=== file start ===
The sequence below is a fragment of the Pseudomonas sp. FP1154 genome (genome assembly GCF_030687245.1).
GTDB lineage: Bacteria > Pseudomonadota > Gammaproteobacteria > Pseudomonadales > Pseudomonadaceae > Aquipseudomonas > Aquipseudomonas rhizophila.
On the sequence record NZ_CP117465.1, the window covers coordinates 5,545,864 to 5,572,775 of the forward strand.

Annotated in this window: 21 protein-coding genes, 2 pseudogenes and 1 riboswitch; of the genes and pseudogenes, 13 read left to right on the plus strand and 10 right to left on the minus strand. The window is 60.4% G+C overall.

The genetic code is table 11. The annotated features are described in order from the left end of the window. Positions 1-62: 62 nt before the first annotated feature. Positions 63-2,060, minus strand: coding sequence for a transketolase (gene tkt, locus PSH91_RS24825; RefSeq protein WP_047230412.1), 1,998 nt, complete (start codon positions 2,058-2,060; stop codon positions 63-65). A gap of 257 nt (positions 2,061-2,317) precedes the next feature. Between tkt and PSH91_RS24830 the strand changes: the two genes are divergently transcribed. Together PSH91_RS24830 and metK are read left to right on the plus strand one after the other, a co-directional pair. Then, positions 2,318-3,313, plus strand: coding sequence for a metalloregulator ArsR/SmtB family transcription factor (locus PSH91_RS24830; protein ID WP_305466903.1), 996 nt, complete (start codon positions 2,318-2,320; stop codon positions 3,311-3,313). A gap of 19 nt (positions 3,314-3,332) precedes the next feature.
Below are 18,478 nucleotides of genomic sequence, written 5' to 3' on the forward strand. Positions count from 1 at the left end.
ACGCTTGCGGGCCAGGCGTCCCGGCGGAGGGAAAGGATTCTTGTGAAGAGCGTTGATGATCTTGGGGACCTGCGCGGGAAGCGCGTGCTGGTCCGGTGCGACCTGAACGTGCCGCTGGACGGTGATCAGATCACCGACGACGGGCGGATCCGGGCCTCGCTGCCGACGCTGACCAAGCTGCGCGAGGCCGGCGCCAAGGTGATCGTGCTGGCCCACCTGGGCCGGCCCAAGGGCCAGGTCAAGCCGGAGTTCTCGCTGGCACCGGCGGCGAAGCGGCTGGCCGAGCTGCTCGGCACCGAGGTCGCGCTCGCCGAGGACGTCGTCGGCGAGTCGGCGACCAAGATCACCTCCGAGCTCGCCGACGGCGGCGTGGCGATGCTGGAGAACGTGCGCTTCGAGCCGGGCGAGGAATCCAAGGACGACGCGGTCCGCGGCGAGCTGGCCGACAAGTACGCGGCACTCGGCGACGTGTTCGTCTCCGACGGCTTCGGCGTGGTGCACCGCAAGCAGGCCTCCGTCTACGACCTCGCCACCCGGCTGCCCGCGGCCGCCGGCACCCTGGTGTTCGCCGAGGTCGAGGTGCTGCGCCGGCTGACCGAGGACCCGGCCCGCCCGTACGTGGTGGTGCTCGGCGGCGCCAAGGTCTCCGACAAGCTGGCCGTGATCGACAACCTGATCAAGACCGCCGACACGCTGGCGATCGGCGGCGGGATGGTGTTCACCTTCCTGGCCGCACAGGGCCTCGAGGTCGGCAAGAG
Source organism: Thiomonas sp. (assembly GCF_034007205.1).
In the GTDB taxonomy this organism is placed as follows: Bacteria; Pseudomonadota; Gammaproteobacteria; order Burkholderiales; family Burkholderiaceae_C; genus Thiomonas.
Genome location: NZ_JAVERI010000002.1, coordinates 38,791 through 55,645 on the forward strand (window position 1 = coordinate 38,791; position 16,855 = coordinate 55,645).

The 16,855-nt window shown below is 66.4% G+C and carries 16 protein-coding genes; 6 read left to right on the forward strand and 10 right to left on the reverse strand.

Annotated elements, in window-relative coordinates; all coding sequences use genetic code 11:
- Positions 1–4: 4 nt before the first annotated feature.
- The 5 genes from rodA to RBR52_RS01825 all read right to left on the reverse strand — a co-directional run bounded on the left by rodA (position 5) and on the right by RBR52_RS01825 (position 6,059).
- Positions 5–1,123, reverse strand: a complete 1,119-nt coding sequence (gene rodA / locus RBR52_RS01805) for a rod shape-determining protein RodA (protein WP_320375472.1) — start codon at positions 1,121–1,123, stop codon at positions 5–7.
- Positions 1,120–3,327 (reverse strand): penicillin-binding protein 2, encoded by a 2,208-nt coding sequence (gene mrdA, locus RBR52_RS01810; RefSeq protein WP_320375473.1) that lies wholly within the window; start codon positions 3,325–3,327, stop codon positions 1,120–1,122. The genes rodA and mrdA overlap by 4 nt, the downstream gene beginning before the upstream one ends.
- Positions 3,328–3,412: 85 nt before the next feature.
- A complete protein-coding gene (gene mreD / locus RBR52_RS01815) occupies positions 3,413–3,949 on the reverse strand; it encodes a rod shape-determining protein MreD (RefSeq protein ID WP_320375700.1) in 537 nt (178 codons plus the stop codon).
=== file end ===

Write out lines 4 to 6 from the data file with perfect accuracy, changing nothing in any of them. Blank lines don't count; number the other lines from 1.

Annotated in this window: 21 protein-coding genes, 2 pseudogenes and 1 riboswitch; of the genes and pseudogenes, 13 read left to right on the plus strand and 10 right to left on the minus strand. The window is 60.4% G+C overall.

The genetic code is table 11. The annotated features are described in order from the left end of the window. Positions 1-62: 62 nt before the first annotated feature. Positions 63-2,060, minus strand: coding sequence for a transketolase (gene tkt, locus PSH91_RS24825; RefSeq protein WP_047230412.1), 1,998 nt, complete (start codon positions 2,058-2,060; stop codon positions 63-65). A gap of 257 nt (positions 2,061-2,317) precedes the next feature. Between tkt and PSH91_RS24830 the strand changes: the two genes are divergently transcribed. Together PSH91_RS24830 and metK are read left to right on the plus strand one after the other, a co-directional pair. Then, positions 2,318-3,313, plus strand: coding sequence for a metalloregulator ArsR/SmtB family transcription factor (locus PSH91_RS24830; protein ID WP_305466903.1), 996 nt, complete (start codon positions 2,318-2,320; stop codon positions 3,311-3,313). A gap of 19 nt (positions 3,314-3,332) precedes the next feature.
Below are 18,478 nucleotides of genomic sequence, written 5' to 3' on the forward strand. Positions count from 1 at the left end.